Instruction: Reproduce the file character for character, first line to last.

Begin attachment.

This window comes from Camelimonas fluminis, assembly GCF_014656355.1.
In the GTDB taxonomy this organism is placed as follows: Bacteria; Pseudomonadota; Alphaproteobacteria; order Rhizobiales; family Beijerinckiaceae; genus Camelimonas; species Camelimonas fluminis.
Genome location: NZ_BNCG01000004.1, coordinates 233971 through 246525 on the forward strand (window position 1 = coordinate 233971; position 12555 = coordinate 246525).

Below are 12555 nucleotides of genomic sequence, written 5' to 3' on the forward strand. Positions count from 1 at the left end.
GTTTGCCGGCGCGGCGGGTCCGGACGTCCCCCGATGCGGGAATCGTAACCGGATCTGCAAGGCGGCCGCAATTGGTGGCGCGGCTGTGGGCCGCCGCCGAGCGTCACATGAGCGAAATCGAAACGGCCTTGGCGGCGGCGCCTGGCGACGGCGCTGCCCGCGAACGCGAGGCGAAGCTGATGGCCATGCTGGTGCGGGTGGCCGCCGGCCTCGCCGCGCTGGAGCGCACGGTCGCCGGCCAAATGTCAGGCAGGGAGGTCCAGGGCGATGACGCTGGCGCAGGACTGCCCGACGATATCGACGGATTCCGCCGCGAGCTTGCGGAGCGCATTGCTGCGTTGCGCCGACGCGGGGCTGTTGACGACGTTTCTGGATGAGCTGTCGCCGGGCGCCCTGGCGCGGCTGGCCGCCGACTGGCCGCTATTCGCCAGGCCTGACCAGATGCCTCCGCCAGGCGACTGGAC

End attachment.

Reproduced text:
This window comes from Camelimonas fluminis, assembly GCF_014656355.1.
In the GTDB taxonomy this organism is placed as follows: Bacteria; Pseudomonadota; Alphaproteobacteria; order Rhizobiales; family Beijerinckiaceae; genus Camelimonas; species Camelimonas fluminis.
Genome location: NZ_BNCG01000004.1, coordinates 233971 through 246525 on the forward strand (window position 1 = coordinate 233971; position 12555 = coordinate 246525).

Below are 12555 nucleotides of genomic sequence, written 5' to 3' on the forward strand. Positions count from 1 at the left end.
GTTTGCCGGCGCGGCGGGTCCGGACGTCCCCCGATGCGGGAATCGTAACCGGATCTGCAAGGCGGCCGCAATTGGTGGCGCGGCTGTGGGCCGCCGCCGAGCGTCACATGAGCGAAATCGAAACGGCCTTGGCGGCGGCGCCTGGCGACGGCGCTGCCCGCGAACGCGAGGCGAAGCTGATGGCCATGCTGGTGCGGGTGGCCGCCGGCCTCGCCGCGCTGGAGCGCACGGTCGCCGGCCAAATGTCAGGCAGGGAGGTCCAGGGCGATGACGCTGGCGCAGGACTGCCCGACGATATCGACGGATTCCGCCGCGAGCTTGCGGAGCGCATTGCTGCGTTGCGCCGACGCGGGGCTGTTGACGACGTTTCTGGATGAGCTGTCGCCGGGCGCCCTGGCGCGGCTGGCCGCCGACTGGCCGCTATTCGCCAGGCCTGACCAGATGCCTCCGCCAGGCGACTGGAC